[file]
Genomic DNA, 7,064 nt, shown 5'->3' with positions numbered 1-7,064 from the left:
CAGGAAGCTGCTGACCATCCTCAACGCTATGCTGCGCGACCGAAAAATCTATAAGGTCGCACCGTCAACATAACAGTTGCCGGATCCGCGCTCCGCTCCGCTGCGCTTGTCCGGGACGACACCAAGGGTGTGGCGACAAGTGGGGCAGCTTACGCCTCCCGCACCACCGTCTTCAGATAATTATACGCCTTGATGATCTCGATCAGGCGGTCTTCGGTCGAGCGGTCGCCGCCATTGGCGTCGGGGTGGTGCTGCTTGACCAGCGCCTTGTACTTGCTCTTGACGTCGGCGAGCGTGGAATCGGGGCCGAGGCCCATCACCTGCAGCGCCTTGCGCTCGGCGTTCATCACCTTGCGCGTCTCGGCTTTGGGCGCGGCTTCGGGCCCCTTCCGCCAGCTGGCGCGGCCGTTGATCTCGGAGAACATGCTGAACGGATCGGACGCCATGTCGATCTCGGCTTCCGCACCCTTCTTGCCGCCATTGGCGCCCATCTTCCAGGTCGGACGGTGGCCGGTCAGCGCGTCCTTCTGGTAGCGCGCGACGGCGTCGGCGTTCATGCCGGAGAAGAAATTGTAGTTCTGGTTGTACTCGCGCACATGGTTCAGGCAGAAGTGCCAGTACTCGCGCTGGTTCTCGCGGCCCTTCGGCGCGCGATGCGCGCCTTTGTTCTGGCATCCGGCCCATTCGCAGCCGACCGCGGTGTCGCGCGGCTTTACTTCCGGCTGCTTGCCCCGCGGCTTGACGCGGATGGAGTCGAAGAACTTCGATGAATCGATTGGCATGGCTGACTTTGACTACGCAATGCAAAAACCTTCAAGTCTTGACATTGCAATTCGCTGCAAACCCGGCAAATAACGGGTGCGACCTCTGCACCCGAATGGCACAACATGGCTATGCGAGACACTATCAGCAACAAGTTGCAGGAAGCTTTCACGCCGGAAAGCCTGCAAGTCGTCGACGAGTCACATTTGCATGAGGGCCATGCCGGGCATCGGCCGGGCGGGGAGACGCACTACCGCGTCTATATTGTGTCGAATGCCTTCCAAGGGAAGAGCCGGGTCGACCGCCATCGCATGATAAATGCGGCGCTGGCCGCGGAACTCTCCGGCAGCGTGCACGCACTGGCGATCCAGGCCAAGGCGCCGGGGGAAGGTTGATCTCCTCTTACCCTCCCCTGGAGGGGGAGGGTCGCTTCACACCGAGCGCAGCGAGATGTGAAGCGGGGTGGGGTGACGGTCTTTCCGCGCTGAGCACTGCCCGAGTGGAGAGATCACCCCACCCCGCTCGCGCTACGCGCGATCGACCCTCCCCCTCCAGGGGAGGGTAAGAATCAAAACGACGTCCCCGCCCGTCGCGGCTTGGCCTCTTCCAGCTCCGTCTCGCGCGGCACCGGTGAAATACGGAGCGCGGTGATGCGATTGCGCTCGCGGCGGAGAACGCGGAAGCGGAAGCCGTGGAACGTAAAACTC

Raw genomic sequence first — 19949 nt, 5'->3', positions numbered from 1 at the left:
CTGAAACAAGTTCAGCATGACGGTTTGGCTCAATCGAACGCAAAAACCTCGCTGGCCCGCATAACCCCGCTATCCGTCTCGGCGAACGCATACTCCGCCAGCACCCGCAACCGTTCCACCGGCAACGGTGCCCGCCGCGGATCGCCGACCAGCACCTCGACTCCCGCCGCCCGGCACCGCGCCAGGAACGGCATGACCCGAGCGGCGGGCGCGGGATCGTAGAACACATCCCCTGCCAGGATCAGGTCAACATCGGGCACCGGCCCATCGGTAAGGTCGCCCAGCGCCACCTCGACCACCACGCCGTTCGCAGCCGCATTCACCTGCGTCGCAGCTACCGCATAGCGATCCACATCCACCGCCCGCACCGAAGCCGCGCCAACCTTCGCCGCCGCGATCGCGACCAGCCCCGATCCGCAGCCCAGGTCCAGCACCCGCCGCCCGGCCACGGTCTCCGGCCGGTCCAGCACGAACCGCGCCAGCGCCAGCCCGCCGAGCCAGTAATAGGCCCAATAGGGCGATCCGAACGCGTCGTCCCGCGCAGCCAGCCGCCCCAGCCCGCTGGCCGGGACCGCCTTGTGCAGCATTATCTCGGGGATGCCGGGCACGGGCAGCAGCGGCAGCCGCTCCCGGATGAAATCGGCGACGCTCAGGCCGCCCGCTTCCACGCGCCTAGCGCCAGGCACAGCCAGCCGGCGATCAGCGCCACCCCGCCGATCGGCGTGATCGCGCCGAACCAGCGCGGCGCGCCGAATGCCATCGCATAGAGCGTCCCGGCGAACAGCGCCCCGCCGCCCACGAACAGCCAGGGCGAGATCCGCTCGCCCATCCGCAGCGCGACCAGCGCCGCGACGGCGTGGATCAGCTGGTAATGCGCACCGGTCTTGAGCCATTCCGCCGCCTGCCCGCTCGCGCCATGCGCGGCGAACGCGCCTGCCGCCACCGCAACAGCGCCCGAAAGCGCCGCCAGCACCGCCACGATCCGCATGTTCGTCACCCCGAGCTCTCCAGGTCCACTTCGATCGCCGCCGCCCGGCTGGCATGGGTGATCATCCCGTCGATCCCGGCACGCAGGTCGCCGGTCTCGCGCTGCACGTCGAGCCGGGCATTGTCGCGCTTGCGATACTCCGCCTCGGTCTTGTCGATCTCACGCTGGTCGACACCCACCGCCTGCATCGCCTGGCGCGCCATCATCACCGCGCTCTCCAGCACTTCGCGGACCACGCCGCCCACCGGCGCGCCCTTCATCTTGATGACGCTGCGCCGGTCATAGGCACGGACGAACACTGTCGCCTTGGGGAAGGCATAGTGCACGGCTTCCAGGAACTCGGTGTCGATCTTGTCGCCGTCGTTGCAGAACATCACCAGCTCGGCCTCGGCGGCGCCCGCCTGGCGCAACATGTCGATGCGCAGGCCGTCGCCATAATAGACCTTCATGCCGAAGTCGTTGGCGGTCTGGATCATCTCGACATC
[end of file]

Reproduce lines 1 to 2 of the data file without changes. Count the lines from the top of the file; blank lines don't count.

Genomic DNA, 7,064 nt, shown 5'->3' with positions numbered 1-7,064 from the left:
CAGGAAGCTGCTGACCATCCTCAACGCTATGCTGCGCGACCGAAAAATCTATAAGGTCGCACCGTCAACATAACAGTTGCCGGATCCGCGCTCCGCTCCGCTGCGCTTGTCCGGGACGACACCAAGGGTGTGGCGACAAGTGGGGCAGCTTACGCCTCCCGCACCACCGTCTTCAGATAATTATACGCCTTGATGATCTCGATCAGGCGGTCTTCGGTCGAGCGGTCGCCGCCATTGGCGTCGGGGTGGTGCTGCTTGACCAGCGCCTTGTACTTGCTCTTGACGTCGGCGAGCGTGGAATCGGGGCCGAGGCCCATCACCTGCAGCGCCTTGCGCTCGGCGTTCATCACCTTGCGCGTCTCGGCTTTGGGCGCGGCTTCGGGCCCCTTCCGCCAGCTGGCGCGGCCGTTGATCTCGGAGAACATGCTGAACGGATCGGACGCCATGTCGATCTCGGCTTCCGCACCCTTCTTGCCGCCATTGGCGCCCATCTTCCAGGTCGGACGGTGGCCGGTCAGCGCGTCCTTCTGGTAGCGCGCGACGGCGTCGGCGTTCATGCCGGAGAAGAAATTGTAGTTCTGGTTGTACTCGCGCACATGGTTCAGGCAGAAGTGCCAGTACTCGCGCTGGTTCTCGCGGCCCTTCGGCGCGCGATGCGCGCCTTTGTTCTGGCATCCGGCCCATTCGCAGCCGACCGCGGTGTCGCGCGGCTTTACTTCCGGCTGCTTGCCCCGCGGCTTGACGCGGATGGAGTCGAAGAACTTCGATGAATCGATTGGCATGGCTGACTTTGACTACGCAATGCAAAAACCTTCAAGTCTTGACATTGCAATTCGCTGCAAACCCGGCAAATAACGGGTGCGACCTCTGCACCCGAATGGCACAACATGGCTATGCGAGACACTATCAGCAACAAGTTGCAGGAAGCTTTCACGCCGGAAAGCCTGCAAGTCGTCGACGAGTCACATTTGCATGAGGGCCATGCCGGGCATCGGCCGGGCGGGGAGACGCACTACCGCGTCTATATTGTGTCGAATGCCTTCCAAGGGAAGAGCCGGGTCGACCGCCATCGCATGATAAATGCGGCGCTGGCCGCGGAACTCTCCGGCAGCGTGCACGCACTGGCGATCCAGGCCAAGGCGCCGGGGGAAGGTTGATCTCCTCTTACCCTCCCCTGGAGGGGGAGGGTCGCTTCACACCGAGCGCAGCGAGATGTGAAGCGGGGTGGGGTGACGGTCTTTCCGCGCTGAGCACTGCCCGAGTGGAGAGATCACCCCACCCCGCTCGCGCTACGCGCGATCGACCCTCCCCCTCCAGGGGAGGGTAAGAATCAAAACGACGTCCCCGCCCGTCGCGGCTTGGCCTCTTCCAGCTCCGTCTCGCGCGGCACCGGTGAAATACGGAGCGCGGTGATGCGATTGCGCTCGCGGCGGAGAACGCGGAAGCGGAAGCCGTGGAACGTAAAACTC